Initial experiences with a new system for the percutaneous treatment of peripheral vascular stenosis.
Atherosclerotic disease is ubiquitous, and more than half of patients with peripheral vascular disease will have concomitant coronary disease.1 The symptoms of peripheral vascular disease are frequently disabling and include intermittent claudication or resting leg pain, acute ischemia with blue-toe syndrome, impotence, severe hypertension or hypertension that is associated with worsening renal function, transient cerebral ischemia, stroke, or subclavian steal symptomatology. In the last decade, endovascular intervention has allowed physicians to treat patients with severe and potentially disabling coronary vascular disease using safe and highly successful techniques that have the potential to provide lasting results. Unfortunately, treatment of disease in the lower extremities has proven quite challenging, with significant recurrence and persistent symptomatology even after initial success with angioplasty and stenting.2,3
Debulking of peripheral vascular stenoses using atherectomy devices is theoretically an ideal approach because the procedure removes plaque from the target lesion site rather than displacing lesion material. This approach may reduce the need for high-pressure balloon inflation that results in acute vascular injury and neointimal hyperplasia and associated restenosis. Although clinical data regarding the use of atherectomy in peripheral vascular disease are quite limited at present, rotational atherectomy devices have been associated with problems, such as thermal injury caused by rotating burrs and the need for large burr sizes when used in the coronary artery setting.4,5 Directional atherectomy devices have failed to reduce angiographic coronary restenosis rates compared to stents alone6 and have been associated with a higher prevalence of early major adverse cardiac events (MACE) in a meta-analysis of 12 studies.7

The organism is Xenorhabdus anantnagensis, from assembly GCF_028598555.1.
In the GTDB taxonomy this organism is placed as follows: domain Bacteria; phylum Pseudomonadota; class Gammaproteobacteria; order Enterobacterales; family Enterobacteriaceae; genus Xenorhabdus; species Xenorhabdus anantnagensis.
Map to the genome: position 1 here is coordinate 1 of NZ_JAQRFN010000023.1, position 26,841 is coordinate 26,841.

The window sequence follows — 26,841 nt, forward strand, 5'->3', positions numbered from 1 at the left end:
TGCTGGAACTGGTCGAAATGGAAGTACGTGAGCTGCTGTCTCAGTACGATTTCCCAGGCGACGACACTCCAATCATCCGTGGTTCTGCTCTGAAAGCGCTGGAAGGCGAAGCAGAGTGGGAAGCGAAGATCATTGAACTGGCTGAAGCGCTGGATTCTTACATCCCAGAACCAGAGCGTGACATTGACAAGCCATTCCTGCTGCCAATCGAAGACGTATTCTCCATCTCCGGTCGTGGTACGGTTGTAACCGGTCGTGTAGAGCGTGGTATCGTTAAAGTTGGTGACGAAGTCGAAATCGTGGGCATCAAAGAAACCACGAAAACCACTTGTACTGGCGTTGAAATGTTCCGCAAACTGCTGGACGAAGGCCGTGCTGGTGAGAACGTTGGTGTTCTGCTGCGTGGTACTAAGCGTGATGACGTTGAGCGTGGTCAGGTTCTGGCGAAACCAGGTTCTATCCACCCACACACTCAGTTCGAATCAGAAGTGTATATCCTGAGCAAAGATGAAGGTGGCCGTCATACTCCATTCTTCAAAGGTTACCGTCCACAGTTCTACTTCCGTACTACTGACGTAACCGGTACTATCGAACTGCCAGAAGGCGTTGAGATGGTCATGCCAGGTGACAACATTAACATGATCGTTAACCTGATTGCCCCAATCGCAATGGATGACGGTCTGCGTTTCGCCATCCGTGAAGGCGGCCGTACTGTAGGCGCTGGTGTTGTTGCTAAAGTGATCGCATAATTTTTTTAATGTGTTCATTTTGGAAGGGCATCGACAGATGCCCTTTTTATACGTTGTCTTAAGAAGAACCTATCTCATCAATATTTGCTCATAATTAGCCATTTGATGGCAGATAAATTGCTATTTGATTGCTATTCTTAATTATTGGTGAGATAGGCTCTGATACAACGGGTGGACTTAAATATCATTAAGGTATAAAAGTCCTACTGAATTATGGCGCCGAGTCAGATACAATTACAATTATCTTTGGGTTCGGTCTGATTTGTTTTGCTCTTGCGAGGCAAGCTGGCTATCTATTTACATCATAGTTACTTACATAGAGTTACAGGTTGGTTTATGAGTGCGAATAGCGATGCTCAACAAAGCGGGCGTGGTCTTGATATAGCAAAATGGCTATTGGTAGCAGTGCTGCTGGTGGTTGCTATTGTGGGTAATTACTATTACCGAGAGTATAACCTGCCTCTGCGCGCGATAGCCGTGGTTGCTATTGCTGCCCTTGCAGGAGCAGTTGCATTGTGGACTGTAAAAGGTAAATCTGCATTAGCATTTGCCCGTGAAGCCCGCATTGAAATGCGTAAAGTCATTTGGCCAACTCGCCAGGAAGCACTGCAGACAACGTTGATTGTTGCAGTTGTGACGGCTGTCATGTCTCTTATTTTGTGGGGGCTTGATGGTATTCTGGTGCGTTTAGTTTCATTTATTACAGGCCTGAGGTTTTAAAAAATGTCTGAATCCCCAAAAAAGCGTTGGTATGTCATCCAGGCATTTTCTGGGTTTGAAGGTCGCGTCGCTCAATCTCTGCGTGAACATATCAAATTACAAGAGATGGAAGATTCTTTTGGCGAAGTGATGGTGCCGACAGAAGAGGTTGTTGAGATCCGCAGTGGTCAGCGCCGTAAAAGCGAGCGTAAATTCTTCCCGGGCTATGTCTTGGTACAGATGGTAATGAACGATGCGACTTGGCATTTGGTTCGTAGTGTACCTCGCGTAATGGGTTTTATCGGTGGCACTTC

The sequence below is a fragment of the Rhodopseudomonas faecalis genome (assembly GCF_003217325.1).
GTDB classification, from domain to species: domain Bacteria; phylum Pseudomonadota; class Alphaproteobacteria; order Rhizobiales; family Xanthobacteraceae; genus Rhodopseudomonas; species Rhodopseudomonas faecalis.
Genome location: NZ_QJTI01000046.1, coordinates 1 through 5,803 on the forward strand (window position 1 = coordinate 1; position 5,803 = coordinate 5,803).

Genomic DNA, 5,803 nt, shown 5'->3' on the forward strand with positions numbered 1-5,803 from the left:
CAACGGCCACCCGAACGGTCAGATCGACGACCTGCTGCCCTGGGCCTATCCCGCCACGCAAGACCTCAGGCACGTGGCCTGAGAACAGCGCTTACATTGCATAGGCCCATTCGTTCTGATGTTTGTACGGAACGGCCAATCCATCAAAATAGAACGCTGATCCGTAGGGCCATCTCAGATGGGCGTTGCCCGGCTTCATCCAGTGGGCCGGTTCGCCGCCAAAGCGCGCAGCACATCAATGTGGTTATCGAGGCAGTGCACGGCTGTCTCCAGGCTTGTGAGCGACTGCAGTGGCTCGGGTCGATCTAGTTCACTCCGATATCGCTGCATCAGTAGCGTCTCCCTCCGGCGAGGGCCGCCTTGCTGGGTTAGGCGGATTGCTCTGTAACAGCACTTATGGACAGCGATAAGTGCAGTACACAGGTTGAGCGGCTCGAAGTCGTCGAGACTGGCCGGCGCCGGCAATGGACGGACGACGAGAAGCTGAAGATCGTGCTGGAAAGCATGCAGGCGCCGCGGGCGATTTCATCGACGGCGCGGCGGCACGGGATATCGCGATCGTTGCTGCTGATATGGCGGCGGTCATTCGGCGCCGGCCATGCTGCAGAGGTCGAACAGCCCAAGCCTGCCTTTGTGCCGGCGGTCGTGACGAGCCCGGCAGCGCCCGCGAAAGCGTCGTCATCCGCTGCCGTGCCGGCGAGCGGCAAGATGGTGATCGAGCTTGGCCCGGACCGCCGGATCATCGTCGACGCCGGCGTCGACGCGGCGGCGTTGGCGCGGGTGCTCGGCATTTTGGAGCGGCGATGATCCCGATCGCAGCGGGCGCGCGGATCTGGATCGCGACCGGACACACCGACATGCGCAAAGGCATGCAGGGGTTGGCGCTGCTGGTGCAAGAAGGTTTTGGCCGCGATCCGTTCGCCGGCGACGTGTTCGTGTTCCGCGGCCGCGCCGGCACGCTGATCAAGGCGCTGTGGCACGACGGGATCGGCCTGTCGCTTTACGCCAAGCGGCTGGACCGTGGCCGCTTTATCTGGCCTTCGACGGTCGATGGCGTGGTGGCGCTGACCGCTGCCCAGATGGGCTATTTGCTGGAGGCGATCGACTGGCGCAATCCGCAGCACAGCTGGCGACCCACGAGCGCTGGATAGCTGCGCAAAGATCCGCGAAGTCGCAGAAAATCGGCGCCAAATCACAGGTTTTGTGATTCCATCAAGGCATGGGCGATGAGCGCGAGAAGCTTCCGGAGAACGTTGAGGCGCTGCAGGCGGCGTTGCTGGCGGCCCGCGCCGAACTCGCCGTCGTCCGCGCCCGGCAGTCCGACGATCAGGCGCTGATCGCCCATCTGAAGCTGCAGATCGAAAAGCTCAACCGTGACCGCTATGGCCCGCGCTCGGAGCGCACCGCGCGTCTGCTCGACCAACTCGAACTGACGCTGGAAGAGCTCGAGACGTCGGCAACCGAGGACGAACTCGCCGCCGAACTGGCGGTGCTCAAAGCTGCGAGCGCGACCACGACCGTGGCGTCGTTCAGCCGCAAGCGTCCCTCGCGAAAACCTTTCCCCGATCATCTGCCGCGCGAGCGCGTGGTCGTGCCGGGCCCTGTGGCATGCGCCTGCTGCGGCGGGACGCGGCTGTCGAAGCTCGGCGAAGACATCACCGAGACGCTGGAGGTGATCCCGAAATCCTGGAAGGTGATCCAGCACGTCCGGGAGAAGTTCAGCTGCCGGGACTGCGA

In 2005, a new device, the Orbital Atherectomy System (OAS, Cardiovascular Systems, Inc., St. Paul, MN) received marketing clearance from the FDA for treatment of stenoses in synthetic arteriovenous hemodialysis access grafts. CE Mark was also achieved in 2005 for treatment of peripheral arterial stenosis, as was an investigational device exemption approval from the FDA to conduct a prospective, multicenter clinical trial of the OAS for treatment of infrainguinal arterial stenosis. The pivotal phase of this trial is currently underway and will enroll a total of 124 patients. Although results of the trial are not yet available, case studies that detail use of the OAS are presented.
The OAS (Figure 1A-C) is designed for debulking atherosclerotic plaque in coronary and peripheral vessels and utilizes a diamond-coated crown to ablate tissue and yield particles small enough to be eliminated through the capillaries, thus reducing the potential for clinically significant distal embolic complications. The crown has a nonconcentric shape, shifting the center of mass from the center of rotation. Therefore, when the device is rotated, an orbit is created. The mechanism of action for orbital atherectomy is based on the equation:
Centrifugal force = mass X rotational speed²/radius